A columnist draws optimism from her experience as a judge in the International Business Ethics Case Competition.
by Gael O’Brien
Current undergraduate and graduate students have grown up, like others, with the norm of corporate ethics scandals occurring regularly. In October of last year, for example, Goldman Sachs Group admitted breaking U.S. corruption laws. Evidence indicated senior executives “ignored warning signs of fraud.” The cost of not noticing? Likely financial penalties over $5 billion.
I’m hopeful current college students will become the generation of employees and leaders who notice – who recognize ethical vulnerabilities, analyze and collaborate on effective solutions before a crisis. My optimism stems from the International Business Ethics Case Competition (IBECC) continually modeling these skills. Each April, I step into its inspiring experiential learning environment to judge student presentations.
IBECC’s uniqueness emanates from its big purpose developed by founder Thomas White and framed by his conversations with Fortune 500 leaders. The alignment of business and ethics is a leadership journey. IBECC competitions provide teams with rigor, tools, experiential learning and practice, feedback and discovering leadership strengths to support ethical outcomes.
I asked White, also IBECC’s executive director, what inspired his creating IBECC. The first seeds began early in his teaching career: he wanted to help students learn how to operate in business and promote ethical actions. As he didn’t know what skills new business hires lacked, he contacted several senior managers at Fortune 500 companies. He asked each of them: “What are the skills I can teach my students to have a leg up and be successful in business.” The consensus was new hires were weak in three key areas:
- working on teams;
- communication skills, especially platform skills; and
- meeting competing responsibilities and demands.
With that feedback, White, created a new business ethics course where students developed solutions to ethical problems businesses were experiencing. The course morphed into a business ethics case competition and then evolved into IBECC, with graduate and undergraduate teams from all over the U.S. and many countries. Part of IBECC’s DNA is a charity event involving teams in giving back each year.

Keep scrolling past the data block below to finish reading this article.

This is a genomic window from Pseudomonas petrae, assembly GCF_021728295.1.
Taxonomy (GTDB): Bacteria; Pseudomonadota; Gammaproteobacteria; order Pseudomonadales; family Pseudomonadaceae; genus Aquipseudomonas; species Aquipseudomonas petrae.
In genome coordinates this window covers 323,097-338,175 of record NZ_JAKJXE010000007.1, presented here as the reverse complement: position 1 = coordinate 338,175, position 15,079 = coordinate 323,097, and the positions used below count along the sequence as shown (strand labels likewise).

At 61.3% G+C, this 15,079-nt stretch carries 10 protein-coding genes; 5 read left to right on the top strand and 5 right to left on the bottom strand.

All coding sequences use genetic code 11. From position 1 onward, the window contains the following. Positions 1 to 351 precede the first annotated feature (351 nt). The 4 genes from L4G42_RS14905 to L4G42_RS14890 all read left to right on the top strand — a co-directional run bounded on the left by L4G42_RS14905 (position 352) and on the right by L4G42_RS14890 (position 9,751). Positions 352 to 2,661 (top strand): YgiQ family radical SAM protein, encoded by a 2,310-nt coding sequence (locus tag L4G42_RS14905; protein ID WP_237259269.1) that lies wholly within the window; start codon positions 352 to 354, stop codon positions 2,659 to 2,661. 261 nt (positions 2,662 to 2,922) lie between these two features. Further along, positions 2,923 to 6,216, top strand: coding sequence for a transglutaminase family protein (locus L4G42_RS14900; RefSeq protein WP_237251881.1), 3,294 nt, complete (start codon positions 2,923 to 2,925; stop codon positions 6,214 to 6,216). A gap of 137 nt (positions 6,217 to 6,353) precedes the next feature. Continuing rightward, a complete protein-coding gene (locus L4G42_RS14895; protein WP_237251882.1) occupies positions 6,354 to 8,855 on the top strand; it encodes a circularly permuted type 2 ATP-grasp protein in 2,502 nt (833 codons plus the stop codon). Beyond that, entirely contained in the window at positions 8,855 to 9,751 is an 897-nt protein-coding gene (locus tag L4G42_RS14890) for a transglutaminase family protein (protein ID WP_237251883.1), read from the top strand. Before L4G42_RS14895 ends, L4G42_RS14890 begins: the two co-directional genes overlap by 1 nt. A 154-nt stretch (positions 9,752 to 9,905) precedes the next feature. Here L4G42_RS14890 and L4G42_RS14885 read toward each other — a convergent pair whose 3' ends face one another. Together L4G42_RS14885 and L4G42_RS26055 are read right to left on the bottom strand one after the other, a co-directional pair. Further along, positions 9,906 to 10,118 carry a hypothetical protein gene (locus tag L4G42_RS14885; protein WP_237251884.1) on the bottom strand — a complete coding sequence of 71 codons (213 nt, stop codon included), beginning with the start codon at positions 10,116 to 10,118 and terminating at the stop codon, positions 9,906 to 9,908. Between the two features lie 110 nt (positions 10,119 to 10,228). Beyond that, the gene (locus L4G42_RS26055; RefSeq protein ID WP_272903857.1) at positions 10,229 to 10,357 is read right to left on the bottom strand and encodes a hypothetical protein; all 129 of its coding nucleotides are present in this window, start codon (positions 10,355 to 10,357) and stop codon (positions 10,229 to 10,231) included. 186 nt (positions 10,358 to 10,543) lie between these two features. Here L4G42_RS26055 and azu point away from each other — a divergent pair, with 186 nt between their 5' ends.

So far, more than 1500 students from 115 colleges and universities have participated in IBECC. There are now three competitions: the original 25-minute full presentation, a 10-minute ethics-only presentation and a 90-second scenario of speaking out. For teams and judges, the website’s how-to videos, videos of past competitions and resources including the three competitions’ guidelines simplify how things work. Teams can even see the form judges use to evaluate the full presentation. Students step into business roles (generally consultants except for the third competition) and judges, in real life, have business backgrounds in ethics and other fields.
Teams in the 25-minute presentation attempt to offer a convincing, workable ethical solution to a company’s ethical problems supported by the team’s legal, financial and ethical analyses. Judges ask questions boards would ask. It’s exciting when a team’s preparation rises to meet any question. Judges then provide feedback as themselves on the presentation’s strengths and vulnerabilities. As an uber judge, I’m assigned a division of teams. However, judges can evaluate presentations with topics aligned with their own background or interests.
Uber judges go it alone evaluating the 10-minute and 90-second presentations. Identifying winners can be hard, but I look for those whose solution or approach is more reasoned, impactful and convincing. The 10-minute presentation offers practice in succinct, compelling, bottom-line content and delivery advocating support for the recommended ethical solution. The 90-second is a workplace scenario where an employee speaks up when a problem being discussed ignores the ethical aspect. Capturing attention, interest and openness to more information is the goal.
The Power of Practice